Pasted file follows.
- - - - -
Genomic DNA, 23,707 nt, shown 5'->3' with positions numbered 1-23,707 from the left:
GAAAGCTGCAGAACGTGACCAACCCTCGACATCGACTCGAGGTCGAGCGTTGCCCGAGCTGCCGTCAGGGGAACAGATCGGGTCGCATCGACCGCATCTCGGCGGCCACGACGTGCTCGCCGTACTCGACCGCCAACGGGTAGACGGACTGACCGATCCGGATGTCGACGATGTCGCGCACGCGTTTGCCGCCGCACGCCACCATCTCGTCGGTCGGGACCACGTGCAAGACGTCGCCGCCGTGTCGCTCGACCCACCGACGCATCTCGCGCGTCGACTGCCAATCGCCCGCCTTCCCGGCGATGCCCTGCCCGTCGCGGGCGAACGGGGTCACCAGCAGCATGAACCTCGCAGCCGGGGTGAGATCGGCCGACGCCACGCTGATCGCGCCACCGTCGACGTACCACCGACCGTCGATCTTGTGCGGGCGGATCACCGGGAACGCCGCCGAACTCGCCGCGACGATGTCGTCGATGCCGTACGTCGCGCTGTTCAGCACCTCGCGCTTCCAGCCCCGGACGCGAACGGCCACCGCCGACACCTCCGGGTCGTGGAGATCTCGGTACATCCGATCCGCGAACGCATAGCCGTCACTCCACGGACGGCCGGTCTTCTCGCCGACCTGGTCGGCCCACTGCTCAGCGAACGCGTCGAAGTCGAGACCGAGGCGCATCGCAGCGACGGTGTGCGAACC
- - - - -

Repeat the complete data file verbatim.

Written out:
Genomic DNA, 23,707 nt, shown 5'->3' with positions numbered 1-23,707 from the left:
GAAAGCTGCAGAACGTGACCAACCCTCGACATCGACTCGAGGTCGAGCGTTGCCCGAGCTGCCGTCAGGGGAACAGATCGGGTCGCATCGACCGCATCTCGGCGGCCACGACGTGCTCGCCGTACTCGACCGCCAACGGGTAGACGGACTGACCGATCCGGATGTCGACGATGTCGCGCACGCGTTTGCCGCCGCACGCCACCATCTCGTCGGTCGGGACCACGTGCAAGACGTCGCCGCCGTGTCGCTCGACCCACCGACGCATCTCGCGCGTCGACTGCCAATCGCCCGCCTTCCCGGCGATGCCCTGCCCGTCGCGGGCGAACGGGGTCACCAGCAGCATGAACCTCGCAGCCGGGGTGAGATCGGCCGACGCCACGCTGATCGCGCCACCGTCGACGTACCACCGACCGTCGATCTTGTGCGGGCGGATCACCGGGAACGCCGCCGAACTCGCCGCGACGATGTCGTCGATGCCGTACGTCGCGCTGTTCAGCACCTCGCGCTTCCAGCCCCGGACGCGAACGGCCACCGCCGACACCTCCGGGTCGTGGAGATCTCGGTACATCCGATCCGCGAACGCATAGCCGTCACTCCACGGACGGCCGGTCTTCTCGCCGACCTGGTCGGCCCACTGCTCAGCGAACGCGTCGAAGTCGAGACCGAGGCGCATCGCAGCGACGGTGTGCGAACC